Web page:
Dissemination Of Potentially Pathogenic Bacteria Into The Environment
Free (open access)
151 - 159
D. S. Al-Otaibi, A. A. Akbar, H. Drobiova, C. Obuekwe & E. Al-Saleh
Under certain conditions, untreated wastewater is released into the sea discharging pathogenic microorganisms into the marine environment. Therefore, it is very important to monitor seawater for the presence of such microorganisms and legislate roles and penalties to avoid and prevent the dumping of such hazardous bacteria. The present study demonstrates the occurrence and survival of pathogenic bacteria in seawater samples collected from four locations at ALSabah beach, Kuwait bay. A total of 230 bacteria were isolated and identified by the amplification of 16S rDNA sequences from bacterial pure cultures. Phylogenetic analyses indicated the dominance of three γ-proteobacteria phylotypes: Enterobacter, Pantoea and Klebseilla. The diversity of the isolated bacteria was examined by restriction fragment length polymorphism (RFLP) analysis of 16S rDNA sequences amplified by a polymerase chain reaction (PCR). In addition, the survival of isolated bacteria in seawater was investigated by monitoring their growth and activity. All isolated bacteria exhibited resistance to penicillin and sulphonamides and demonstrated the potential to survive in seawater for 750 hours. This study exemplified the importance of monitoring seawater that may represent a latent source of hazardous bacteria. Keywords: pathogenic, RFLP, PCR, seawater, marine, 16S rDNA, phylotypes.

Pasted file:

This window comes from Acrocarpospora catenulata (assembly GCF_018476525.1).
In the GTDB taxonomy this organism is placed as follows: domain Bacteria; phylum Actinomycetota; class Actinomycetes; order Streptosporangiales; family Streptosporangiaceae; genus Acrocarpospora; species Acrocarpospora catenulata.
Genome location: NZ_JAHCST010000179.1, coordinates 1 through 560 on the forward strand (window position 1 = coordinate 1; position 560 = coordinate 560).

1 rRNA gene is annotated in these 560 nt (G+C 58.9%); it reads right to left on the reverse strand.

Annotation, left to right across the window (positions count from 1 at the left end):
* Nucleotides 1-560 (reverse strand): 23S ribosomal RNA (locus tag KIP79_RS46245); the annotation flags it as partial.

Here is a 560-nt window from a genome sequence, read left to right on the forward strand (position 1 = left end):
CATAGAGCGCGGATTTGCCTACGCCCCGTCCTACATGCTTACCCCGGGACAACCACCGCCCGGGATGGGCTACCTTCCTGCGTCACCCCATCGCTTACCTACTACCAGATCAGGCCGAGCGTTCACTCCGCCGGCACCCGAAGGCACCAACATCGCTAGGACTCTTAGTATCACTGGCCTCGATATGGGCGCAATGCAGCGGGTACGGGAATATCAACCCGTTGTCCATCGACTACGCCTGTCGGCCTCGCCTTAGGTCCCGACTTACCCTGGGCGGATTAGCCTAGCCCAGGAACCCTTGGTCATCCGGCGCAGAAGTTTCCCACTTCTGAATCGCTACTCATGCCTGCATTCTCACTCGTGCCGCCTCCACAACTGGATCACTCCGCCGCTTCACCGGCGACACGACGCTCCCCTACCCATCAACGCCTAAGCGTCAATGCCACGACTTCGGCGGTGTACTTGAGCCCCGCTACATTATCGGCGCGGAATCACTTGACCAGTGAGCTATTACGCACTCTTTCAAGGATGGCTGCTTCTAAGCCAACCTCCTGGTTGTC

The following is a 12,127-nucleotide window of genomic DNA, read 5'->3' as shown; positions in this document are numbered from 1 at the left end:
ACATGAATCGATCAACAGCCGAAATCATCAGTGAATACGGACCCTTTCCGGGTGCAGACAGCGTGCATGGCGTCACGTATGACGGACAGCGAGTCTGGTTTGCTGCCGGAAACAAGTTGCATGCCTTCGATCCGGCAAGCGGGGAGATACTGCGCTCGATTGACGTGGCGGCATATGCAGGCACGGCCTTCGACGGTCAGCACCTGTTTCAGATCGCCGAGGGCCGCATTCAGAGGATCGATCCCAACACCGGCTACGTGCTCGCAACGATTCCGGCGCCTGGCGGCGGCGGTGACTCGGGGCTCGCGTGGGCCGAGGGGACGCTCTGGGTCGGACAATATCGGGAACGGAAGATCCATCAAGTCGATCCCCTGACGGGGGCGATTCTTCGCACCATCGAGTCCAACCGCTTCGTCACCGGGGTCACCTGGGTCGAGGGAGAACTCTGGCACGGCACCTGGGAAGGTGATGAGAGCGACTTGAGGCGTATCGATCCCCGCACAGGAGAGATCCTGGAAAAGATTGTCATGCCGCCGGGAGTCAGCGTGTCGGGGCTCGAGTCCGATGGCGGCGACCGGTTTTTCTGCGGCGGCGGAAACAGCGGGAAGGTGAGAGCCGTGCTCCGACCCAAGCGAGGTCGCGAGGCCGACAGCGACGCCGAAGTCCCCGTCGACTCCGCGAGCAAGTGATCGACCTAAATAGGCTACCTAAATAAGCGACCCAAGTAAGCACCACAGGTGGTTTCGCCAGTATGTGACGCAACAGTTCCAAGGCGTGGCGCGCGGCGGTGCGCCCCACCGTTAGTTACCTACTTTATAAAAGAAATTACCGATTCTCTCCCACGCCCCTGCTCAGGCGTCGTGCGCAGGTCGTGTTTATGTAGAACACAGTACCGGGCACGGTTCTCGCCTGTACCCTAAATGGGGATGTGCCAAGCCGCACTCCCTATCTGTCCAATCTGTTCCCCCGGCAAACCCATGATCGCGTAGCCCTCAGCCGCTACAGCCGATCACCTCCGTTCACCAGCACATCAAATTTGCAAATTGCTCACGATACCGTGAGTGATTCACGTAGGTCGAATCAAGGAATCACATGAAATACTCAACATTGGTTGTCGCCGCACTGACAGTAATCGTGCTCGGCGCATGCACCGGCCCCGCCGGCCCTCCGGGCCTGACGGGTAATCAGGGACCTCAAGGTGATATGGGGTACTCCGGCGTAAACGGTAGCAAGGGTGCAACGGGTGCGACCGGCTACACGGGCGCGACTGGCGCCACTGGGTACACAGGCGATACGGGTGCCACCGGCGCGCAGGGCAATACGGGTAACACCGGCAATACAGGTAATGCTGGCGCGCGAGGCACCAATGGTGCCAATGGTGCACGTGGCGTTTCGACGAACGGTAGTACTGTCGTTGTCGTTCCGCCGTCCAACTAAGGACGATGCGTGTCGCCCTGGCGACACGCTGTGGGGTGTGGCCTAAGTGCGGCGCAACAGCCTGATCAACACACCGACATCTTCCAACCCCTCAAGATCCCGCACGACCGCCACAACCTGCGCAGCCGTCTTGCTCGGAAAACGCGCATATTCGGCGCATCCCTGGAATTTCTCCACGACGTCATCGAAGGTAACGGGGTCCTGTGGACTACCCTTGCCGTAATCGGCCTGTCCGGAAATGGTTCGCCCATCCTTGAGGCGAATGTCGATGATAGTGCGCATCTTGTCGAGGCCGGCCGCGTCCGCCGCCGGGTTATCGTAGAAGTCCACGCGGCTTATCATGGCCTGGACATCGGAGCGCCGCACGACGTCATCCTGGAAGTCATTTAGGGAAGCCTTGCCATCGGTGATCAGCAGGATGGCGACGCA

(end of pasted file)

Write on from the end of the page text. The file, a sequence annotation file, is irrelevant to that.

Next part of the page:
pathogenic, RFLP, PCR, seawater, marine, 16S rDNA, phylotypes